Solitude Is Underrated

If you are lonely when you’re alone, you are in bad company.

Jean-Paul Sartre


Solitude is underrated. The other day at lunch, a friend of mine told me about a friend of hers who likes to keep herself very busy. There’s not a moment’s rest in her life as she prefers to fill her days to the brim. She posits that said friend is terrified of being with herself for even an idle moment. That is rather a foreign idea to me. It is not my idea of living life to the fullest. I like to see the glass half empty for the new possibilities, experiences, lessons, people, wisdom, words, thoughts, emotions, and the thrill of the unknown that are about to come pouring in. When full, take a moment to drink it all in, empty the glass and repeat.

But I can understand monophobia (I have once been afraid of the things I might do to myself when alone). Still, I have never loathed solitude. Neither have I felt discomfort in her company. Spending time with myself — especially with age (mine, as I turn 40 next year, and in a larger sense, the world’s digital one) — has become one of life’s biggest luxuries and pleasures to me.

I enjoy eating solo.

I enjoy Netflixing solo — that way I can turn on the subtitles and hit pause 50 times through a movie to jot down my favourite lines without protests from anyone.

I enjoy shopping solo (you tend to end up buying something you like rather than succumbing to something else your friend thinks you look good in.)

I enjoy going to the movies by myself. Sometimes with a big bag of popcorn (sweet, never salty).

I enjoy a solo staycay. I like the bathroom to stay tidy and dry.

I like to arrange my beauty products in perfect alignment, in order of height or in the order in which I use them — neatly on a pristine white towel — and no one is looking at me like I’m crazy. I probably am, but no need to look at me like that.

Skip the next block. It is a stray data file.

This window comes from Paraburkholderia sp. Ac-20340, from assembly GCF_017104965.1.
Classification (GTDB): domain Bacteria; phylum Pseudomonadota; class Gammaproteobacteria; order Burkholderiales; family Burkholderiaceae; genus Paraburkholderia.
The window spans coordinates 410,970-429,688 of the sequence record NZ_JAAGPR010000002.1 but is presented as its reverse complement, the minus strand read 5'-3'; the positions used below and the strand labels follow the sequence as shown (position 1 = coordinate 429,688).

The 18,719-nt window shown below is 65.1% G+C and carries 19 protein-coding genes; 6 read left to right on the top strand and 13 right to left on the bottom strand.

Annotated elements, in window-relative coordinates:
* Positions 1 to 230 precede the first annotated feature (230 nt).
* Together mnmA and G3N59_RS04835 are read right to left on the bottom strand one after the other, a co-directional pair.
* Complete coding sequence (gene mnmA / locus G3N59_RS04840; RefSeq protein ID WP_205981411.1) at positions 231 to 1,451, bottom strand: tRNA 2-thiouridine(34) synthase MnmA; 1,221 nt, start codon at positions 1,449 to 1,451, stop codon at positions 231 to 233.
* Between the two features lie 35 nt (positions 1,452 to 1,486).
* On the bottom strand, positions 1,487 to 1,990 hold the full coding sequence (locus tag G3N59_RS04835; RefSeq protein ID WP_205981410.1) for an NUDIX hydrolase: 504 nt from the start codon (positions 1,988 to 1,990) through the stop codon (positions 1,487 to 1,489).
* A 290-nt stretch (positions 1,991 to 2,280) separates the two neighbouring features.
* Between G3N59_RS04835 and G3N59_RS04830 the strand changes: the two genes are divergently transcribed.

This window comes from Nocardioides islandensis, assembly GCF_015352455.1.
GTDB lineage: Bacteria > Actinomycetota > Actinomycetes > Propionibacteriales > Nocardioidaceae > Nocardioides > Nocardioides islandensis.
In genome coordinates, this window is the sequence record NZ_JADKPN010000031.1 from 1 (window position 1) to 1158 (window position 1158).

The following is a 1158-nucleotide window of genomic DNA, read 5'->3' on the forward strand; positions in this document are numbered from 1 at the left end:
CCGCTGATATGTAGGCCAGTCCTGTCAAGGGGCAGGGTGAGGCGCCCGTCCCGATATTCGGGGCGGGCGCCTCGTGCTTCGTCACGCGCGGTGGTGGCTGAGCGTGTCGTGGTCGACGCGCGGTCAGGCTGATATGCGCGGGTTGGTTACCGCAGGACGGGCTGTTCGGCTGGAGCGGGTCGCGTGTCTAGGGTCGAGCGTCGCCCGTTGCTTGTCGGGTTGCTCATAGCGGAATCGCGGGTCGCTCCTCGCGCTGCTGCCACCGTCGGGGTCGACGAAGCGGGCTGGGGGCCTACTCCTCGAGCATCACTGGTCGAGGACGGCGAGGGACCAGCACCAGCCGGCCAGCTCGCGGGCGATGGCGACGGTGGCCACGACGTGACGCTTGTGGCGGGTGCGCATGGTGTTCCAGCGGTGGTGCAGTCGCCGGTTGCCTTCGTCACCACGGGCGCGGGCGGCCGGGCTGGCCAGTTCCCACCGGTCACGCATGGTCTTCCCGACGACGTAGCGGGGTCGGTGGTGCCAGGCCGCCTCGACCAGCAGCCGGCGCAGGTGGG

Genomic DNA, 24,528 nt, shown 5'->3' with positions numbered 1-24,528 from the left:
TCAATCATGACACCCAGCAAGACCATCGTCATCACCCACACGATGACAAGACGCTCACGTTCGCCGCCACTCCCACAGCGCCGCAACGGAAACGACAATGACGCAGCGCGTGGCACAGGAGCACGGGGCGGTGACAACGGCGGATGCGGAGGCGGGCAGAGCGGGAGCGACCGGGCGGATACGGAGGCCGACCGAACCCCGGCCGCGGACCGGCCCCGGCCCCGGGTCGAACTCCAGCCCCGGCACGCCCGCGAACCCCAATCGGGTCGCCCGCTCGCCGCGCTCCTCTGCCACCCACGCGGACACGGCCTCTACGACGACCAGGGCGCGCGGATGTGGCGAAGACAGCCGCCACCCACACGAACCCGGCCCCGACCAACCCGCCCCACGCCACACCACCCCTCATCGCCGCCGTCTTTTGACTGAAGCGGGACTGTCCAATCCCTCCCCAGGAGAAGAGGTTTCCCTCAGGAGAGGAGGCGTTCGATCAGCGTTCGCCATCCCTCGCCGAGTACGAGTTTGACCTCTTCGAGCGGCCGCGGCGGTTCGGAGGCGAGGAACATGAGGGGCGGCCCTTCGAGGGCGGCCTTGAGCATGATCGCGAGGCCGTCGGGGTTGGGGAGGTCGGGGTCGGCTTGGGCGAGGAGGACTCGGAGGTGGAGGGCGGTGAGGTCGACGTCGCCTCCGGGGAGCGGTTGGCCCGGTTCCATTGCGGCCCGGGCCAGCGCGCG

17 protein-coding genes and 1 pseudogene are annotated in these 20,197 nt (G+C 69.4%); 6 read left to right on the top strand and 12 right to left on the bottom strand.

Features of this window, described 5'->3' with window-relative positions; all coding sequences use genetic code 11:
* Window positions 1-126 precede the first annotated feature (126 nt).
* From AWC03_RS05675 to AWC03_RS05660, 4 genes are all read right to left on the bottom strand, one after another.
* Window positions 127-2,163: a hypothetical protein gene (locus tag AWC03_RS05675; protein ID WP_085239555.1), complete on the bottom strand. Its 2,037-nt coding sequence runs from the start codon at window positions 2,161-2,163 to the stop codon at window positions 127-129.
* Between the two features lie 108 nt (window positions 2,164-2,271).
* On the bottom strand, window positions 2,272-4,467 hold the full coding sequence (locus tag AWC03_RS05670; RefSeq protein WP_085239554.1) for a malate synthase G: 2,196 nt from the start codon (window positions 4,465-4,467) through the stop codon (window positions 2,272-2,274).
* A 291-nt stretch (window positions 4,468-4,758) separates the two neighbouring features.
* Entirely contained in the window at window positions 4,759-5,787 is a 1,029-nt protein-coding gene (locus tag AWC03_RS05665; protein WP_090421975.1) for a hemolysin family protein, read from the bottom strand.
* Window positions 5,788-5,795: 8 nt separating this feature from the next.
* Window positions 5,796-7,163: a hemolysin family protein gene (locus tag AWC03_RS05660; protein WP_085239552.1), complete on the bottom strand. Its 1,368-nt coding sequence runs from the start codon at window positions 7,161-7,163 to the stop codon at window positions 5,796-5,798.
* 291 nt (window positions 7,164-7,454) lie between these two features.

Alone, I feel liberated. Seldom bored. Never lonely.

In solitude, there’s freedom — to be me, to do and feel as I wish with no need for compromise. Or apology.

There’s silence, so I can hear my own thoughts, unfiltered and unadulterated by friends, colleagues, someone at the next table — and the next — at TWG, or the notorious social media.

There’s stillness, so I can just be. So I can just breathe.

There is no rush.

There’s time to read all the books I keep buying but have not even found a suitable minute to peel the price stickers off, let alone complete them.

In solitude, I am responsible for me and me only. This is how I take care of myself first, so that a better version of me can take care of people that I love.

There’s a chapter in How To Be Parisian Wherever You Are that I’ve bookmarked and revisit often. I like it very much. So I’d like to share an excerpt with you here. Whether you’re a fellow introvert who can’t get enough of ME-time, or if you’re nonplused when you’re plus none, nervous at the very sound of “table for one”, I am quite certain you will find some pleasure in it by the time you’re through.



“You are drinking your coffee alone at a sidewalk café.

You are watching people around you, families, children playing, a young woman engrossed in a book, a lost tourist trying to find his way, a man in a hurry, running to catch his bus, the leaves of the cherry tree above your head.

You have no real reason to be there: you are not meeting anyone, and no one is waiting for you elsewhere. You will stay as long as you like, and leave only when you’re ready. On a whim you can decide what to do and how to do it: there is something a bit dangerous and yet delicious about freedom.

You are anonymous in your own city; no one knows your age, who you are, or what you do for a living. In this moment, you can regain

control of your life. Feel the beating of your heart, take a deep breath, and listen to yourself. Do nothing. Absolutely nothing. Savour these stolen moments. They help you regroup, and belong to no one else. You alone are responsible for what happens to you.

Nowadays more than ever your life is organised like clockwork, everything’s planned, you go from A to B, yet at this instant your phone is off, no one knows what you’re doing or where you are. It’s exciting to break your own habits; you are cheating on yourself, expanding the scope of your possibilities.

Ennui is your secret garden.

And solitude can be a luxury.”

STARRING  //  Twilly d’Hermès, created by Christine Nagel, perfumer/designer, Hermès
PHOTOGRAPHY //  Karman Tse
LOCATION  //  COMO Point Yamu

Disclaimer: This is not a sponsored story. The trip was self-funded. The perfume, a gift from Hermès. Merci! x

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